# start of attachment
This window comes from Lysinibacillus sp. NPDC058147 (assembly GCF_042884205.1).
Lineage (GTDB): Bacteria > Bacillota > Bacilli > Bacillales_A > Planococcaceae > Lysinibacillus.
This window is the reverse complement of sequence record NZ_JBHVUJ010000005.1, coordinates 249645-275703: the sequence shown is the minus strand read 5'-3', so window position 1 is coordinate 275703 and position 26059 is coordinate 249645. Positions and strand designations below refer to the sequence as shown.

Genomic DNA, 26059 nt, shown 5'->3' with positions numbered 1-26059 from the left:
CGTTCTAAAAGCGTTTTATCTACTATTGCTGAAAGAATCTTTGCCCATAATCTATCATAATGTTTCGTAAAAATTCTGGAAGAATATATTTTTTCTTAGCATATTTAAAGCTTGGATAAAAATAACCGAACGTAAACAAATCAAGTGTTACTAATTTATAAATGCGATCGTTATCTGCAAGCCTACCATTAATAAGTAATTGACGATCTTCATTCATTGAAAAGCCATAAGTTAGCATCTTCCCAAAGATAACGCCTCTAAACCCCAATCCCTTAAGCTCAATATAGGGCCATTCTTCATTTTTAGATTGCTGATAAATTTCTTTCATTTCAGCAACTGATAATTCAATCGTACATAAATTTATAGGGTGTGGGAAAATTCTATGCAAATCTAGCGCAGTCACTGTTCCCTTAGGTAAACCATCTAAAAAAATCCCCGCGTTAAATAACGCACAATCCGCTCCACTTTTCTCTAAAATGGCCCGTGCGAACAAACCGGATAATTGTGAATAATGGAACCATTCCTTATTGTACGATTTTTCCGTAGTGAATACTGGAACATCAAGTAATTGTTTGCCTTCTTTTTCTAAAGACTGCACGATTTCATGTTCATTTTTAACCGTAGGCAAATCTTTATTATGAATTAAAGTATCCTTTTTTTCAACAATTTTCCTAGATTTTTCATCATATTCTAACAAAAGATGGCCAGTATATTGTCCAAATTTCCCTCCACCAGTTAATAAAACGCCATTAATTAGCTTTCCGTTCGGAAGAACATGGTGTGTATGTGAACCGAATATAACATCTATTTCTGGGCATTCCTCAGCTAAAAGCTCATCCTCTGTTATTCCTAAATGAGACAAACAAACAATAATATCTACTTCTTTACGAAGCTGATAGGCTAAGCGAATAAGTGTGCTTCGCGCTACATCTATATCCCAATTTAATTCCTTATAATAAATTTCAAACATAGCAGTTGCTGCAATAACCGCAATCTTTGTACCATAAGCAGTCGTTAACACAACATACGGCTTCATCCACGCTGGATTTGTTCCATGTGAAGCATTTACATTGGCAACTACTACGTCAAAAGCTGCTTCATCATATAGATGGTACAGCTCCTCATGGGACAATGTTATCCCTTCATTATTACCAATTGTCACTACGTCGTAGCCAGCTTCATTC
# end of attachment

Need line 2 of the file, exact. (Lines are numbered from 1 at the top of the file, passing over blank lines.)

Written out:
Lineage (GTDB): Bacteria > Bacillota > Bacilli > Bacillales_A > Planococcaceae > Lysinibacillus.